• Steve Price, Stratford Upon Avon.

    the NIMBYS already have the upper hand. Stratford District Council have just noted the findings of the report, not taking it forward. This needs rail industry support, quickly.

  • Martin, Stratford upon Avon

    Well I am not a nimby on this one as it wont in the slightest impact on me, but as a Stratford resident, I am far more concerned about the totally pathetic services we already have either to the first or second city, let alone worry about connecting to villages. Before you flame me, I write as a daily user of these services, not a distant theorist.

    Dont believe me? Then just check out the timetabling and journey times on the current services.

    e.g. Can get back to Stratford from Birmingham after 2030, cant get into Birmingham before 0730 plus rubbish weekend services.

    I know they are supposed to be changing when Parkway opens, but until they do, we should focus on getting what we have working properly or at least in a way that will encourage more use.

    This will not solve one single problem that Stratford has with traffic, on weekday peaks or at anytime at a weekend - that problem lies with firmly at the door of Stratford District Council and their bizarre approach to planning.

    We dont have a 'coach jam' problem - we have poor planning, poor design, poor rail services - all of which have significant and complicated consequences

    I am sure that the way the town centre is currently dying on its feet, the retailers would welcome a lot more tourist coach traffic.

    Stratford & the Cotswolds are not just for tourists - it is home to thousands of people going about their daily business. It is my home and I commute to Birmingham. We are not props or bit part actors in some country musem to come and be gawked at.

    It seems rather ironic that SDC are happy to waste my Council Tax supporting 51m and fighting against HS2, on various grounds, as well as putting further money into this scheme that will never work with massive financial support, while stripping money out of supporting the bus services in the County.

    I dont want to see my Council waste any more on this until they have sorted out other more pressing issues.

  • Steve, Leamington

    Bring it on! I can't wait to be able to use the line to get to Worcester istead of going through Birmingham, changing trains etc.

    Also, re-open Chipping Campden station please- it would be very useful for hiking in the Costwolds!

  • Melvyn Windebank, Canvey Island, Essex

    I suppose we could introduce a charge to use the cycleway that could help fund this scheme and/or clear away the cyclists who always expect a free ride!

    No doubt someone will start a rhumur this route is needed for HS2?

  • Jeff Burke, london

    This is so depressing to read. Stratford & the Cotswolds are tourist areas, capacity is needed to get people to + from the region in an environmentally-aware manner.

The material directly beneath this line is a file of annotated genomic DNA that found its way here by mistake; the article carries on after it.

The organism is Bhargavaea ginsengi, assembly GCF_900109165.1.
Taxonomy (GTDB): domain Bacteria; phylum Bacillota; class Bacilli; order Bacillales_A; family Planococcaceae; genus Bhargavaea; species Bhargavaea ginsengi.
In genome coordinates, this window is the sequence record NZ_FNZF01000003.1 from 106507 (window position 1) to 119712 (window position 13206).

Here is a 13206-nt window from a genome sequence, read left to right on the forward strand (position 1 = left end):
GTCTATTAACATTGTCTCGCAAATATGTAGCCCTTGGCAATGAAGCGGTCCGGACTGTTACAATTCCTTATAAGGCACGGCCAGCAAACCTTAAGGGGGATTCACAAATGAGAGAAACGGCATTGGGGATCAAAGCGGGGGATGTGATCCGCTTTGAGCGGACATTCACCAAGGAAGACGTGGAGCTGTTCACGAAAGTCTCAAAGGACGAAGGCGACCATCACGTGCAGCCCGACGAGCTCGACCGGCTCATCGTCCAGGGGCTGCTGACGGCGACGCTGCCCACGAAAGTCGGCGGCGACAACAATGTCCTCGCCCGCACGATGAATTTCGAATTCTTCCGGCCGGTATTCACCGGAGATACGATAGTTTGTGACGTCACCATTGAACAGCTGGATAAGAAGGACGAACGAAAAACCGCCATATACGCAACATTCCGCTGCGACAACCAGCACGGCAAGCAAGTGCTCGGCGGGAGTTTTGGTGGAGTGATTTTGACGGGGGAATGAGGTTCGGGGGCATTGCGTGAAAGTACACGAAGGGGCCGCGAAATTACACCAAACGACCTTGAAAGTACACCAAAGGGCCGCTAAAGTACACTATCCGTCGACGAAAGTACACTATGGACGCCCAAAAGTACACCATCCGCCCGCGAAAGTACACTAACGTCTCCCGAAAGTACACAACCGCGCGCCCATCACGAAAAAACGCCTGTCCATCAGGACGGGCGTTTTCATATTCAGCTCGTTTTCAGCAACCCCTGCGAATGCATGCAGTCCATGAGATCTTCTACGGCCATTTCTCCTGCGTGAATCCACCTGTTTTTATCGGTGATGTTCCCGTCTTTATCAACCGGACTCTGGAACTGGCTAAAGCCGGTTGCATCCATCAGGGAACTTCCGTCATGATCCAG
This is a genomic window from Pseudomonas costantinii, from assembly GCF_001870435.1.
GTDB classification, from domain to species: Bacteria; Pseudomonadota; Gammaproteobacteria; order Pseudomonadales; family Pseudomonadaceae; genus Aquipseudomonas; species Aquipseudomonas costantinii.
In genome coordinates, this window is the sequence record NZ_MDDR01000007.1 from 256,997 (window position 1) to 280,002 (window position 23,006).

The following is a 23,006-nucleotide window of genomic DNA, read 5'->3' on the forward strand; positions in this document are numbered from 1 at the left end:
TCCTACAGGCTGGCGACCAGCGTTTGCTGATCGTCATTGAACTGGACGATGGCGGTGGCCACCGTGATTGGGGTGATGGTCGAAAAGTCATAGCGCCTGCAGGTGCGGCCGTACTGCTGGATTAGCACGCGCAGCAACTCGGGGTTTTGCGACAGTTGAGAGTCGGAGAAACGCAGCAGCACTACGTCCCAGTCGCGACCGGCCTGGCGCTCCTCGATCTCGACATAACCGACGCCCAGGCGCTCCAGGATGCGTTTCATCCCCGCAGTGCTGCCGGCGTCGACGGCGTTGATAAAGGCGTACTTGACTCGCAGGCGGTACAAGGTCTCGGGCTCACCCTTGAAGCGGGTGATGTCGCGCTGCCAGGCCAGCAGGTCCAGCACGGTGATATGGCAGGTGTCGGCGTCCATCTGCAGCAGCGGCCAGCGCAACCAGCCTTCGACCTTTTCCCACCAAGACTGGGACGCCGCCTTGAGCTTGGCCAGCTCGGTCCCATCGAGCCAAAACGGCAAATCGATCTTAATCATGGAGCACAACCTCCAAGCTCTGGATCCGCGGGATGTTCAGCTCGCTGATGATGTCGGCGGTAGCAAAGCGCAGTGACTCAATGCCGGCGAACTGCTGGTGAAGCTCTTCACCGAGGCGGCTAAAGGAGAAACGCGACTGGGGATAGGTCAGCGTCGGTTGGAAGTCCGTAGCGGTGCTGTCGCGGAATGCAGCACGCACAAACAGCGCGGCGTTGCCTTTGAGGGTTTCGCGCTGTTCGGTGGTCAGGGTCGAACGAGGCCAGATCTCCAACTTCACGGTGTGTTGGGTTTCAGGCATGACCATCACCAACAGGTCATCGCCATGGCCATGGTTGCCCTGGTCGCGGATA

Even after Beeching, Stratford-Honeybourne(-Cheltenham) was 'mothballed' (perhaps not quite unique but a rarity) to give an option for alternative route capacity, even at that stage.
    All in favour of Sustrans + cycle paths to bring new use to redundant paths. But - when the primary reason for those paths being created in the 1str place re-emerge (did they ever really go away...)? Then.......

  • Bob Jackson, Stratford-upon-Avon

    At last Stratford-upon-Avon would be directly connected to Oxford, Moreton-in-the Marsh, Worcester and with a little push from the GWSR Broadway and Cheltenham would only be a change at Honeybourne.

    Top work from Arup/SDC as all the concerns of the 'No Avon Line Group' have been addressed, well until there NIMBY attitude can come up with some more

  • alloy, Caernarfon

    provision should be made for double track all the way.. even if not laid initially. If freight paths are going to be full on existing routes by 2019 it will be needed.
    AND all consultants openings on re-openings have underestimated passenger figures in recen years.

  • Jbzoom, guildford

    An excellent proposal which could substantially reduce Stratfords "coach-jam" problem.

  • Bob Grundy, Lancing

    A point made by '60's opponents of Beeching was that closing a railway is far easier than re-opening it a few years later. If this plan does go ahead, no doubt Swampy and his mates will be there having their fun.

    This highlights two historic failures. One by governments of both colours, to recognise the benefits (environment etc) railways bring to the whole country, not just their users, justifying the whole country paying a subsidy. The other by BR, to maximise use of their assets in a businesslike way. HMG set too high the patronage required to keep a line open: with better management patronage of this line could have been greater; and who knows, it might never have closed.

  • Jim Campbell, Birmingham

    Why stop there, with the Gloucester and Warwicksire railway pushing up to Honeybourne would a little bit of extra line be possible at the southern end to reconect past the racecourse and into Gloucester.
    This would open the possibility of an alternative Birmingham - Bristol route as well

  • Frank Takacs, Brierley Hill

    Having work on the redoubling last year, I remember thinking at the time it would make sense to re-instate the line to Stratford. Especially as Oxford and Stratford are probably the most visited places by tourists outside London, as well as providing a boost to Cotswolds tourism. An additional advantage would be the reduction of tourist coach traffic in the area.